Millionaire’s body to be exhumed in inheritance dispute
Published 26 Jun 2014
The importance of DNA testing in some inheritance disputes has led to the decision to exhume an Austrian millionaire who passed away in 2007.
With an estate worth more than 10 million Euro (AUS$14.5 million), it is perhaps unsurprising that various relatives came forward to receive their share of the assets when the man passed away. However, this case holds some challenging factors, particularly due to the nature of the plaintiff’s claim on the estate.
When the man passed away, he left his entire estate to his only son and daughter. Then a man in Holland came forward claiming he was the biological son of the deceased and deserved a share in the estate.
The man told the District Court in Dornbirn, located in the Austrian state of Vorarlberg, that he was born in Vorarlberg but grew up in Holland after being adopted. When trying to find his biological father in 2008, his research led him to the deceased.
While the son and daughter named in the will believe the man’s claim is false, the District Court in Dornbirn has agreed to comply with the plaintiff’s wishes and exhume the deceased’s body for DNA testing. This extreme measure was necessary after the son and daughter, denying any possibility of a sibling, each refused to provide a sample of saliva for the tests.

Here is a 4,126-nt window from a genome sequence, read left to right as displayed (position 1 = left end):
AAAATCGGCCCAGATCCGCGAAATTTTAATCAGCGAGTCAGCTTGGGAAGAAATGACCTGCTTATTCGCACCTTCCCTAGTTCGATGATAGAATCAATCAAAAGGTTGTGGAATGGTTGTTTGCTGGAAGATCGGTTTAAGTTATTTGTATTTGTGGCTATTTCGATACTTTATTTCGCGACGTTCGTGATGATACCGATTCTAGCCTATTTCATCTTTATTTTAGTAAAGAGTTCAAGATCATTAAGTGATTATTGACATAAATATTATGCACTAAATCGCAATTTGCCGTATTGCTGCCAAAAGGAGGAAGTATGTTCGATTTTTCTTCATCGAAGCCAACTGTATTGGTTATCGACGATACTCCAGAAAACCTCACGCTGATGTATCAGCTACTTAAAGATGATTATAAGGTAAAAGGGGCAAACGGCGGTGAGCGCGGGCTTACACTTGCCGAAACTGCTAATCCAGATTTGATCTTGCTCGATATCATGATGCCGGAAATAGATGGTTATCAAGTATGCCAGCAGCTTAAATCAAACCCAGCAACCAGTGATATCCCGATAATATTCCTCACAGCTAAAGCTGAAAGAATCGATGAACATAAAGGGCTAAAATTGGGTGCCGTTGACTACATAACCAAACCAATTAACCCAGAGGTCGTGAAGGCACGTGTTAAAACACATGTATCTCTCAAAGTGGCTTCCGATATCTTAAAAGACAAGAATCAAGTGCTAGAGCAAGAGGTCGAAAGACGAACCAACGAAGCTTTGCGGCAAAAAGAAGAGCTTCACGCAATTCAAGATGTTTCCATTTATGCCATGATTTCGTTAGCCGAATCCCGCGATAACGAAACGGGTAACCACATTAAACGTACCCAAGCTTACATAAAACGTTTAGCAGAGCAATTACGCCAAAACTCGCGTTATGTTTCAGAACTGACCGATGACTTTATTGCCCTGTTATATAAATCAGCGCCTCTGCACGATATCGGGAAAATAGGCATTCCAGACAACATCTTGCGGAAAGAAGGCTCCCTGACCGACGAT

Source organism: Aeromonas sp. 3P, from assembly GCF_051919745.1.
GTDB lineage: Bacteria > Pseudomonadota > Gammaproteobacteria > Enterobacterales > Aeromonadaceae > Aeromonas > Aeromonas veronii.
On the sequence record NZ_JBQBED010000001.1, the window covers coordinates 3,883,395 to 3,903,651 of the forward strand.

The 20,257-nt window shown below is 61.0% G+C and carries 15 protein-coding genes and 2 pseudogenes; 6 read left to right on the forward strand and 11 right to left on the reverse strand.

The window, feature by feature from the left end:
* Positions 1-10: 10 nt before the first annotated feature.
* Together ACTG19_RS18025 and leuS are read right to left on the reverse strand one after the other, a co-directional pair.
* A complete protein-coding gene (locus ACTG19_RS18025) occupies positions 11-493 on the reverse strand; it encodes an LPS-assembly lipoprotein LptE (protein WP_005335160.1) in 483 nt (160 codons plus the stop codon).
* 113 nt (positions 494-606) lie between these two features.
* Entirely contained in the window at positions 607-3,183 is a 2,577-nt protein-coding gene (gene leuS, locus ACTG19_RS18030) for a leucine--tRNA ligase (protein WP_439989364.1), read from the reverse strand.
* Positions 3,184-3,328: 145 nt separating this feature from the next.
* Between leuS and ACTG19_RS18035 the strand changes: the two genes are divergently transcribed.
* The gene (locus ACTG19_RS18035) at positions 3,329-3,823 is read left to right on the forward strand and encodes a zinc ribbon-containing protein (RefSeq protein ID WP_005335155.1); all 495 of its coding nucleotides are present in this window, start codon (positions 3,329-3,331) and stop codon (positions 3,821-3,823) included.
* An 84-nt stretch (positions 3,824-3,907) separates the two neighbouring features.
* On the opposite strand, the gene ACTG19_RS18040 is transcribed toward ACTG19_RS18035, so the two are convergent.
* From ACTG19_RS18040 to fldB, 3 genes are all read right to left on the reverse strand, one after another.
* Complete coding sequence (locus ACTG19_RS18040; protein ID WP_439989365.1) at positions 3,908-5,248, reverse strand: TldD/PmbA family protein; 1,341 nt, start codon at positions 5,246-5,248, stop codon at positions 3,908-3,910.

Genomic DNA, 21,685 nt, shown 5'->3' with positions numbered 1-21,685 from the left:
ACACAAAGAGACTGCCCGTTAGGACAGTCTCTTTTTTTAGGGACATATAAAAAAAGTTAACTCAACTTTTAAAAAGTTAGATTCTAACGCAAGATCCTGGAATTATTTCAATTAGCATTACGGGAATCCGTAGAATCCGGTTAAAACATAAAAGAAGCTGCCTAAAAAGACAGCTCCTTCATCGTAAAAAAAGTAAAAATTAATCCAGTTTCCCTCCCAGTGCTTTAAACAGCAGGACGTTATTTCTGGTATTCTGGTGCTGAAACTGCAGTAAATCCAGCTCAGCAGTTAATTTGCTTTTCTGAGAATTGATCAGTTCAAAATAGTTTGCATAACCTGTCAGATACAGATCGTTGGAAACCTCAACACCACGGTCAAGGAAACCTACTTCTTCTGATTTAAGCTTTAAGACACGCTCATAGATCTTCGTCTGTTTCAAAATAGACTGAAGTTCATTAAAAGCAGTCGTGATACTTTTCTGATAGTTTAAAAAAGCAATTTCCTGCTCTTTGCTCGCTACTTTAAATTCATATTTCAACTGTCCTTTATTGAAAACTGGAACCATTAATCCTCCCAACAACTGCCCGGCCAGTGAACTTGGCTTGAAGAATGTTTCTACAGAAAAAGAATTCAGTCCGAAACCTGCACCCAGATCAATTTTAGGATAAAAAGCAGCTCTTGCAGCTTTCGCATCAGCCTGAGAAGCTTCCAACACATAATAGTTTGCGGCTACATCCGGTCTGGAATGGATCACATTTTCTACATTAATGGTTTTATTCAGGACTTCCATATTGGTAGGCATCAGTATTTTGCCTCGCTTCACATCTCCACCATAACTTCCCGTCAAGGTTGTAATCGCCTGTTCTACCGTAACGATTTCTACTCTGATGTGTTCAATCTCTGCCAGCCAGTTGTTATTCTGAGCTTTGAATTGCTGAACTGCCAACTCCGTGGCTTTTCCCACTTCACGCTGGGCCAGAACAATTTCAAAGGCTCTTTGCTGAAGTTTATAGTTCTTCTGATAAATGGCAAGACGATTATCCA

According to local press publications, the son defending the will of his father has reportedly threatened the life of the adopted man, particularly if he was granted approval to exhume the father’s grave. Police have since taken the son into questioning.
DNA testing in Australia
DNA testing systems are an important tool in helping resolve inheritance disputes and family provision claims. Often, when estranged or adopted children choose to contest a will, the Court is required to confirm their relationship with the deceased.
By submitting to a voluntary DNA test, plaintiffs can easily prove their biological connection to a family. Family provision claims can be drawn out and complicated affairs, so any measure to help smooth out this process is important.
However, even once biological relationships have been confirmed, the Supreme Court of NSW is still entitled to make judgements on a person’s eligibility to claim on an estate. In some cases, children or family members who have had little to no involvement in the deceased’s life will be denied a share in the estate, particularly if the value of the assets is small.
Contact contesting wills lawyers today for more information on inheritance disputes and family provision claims.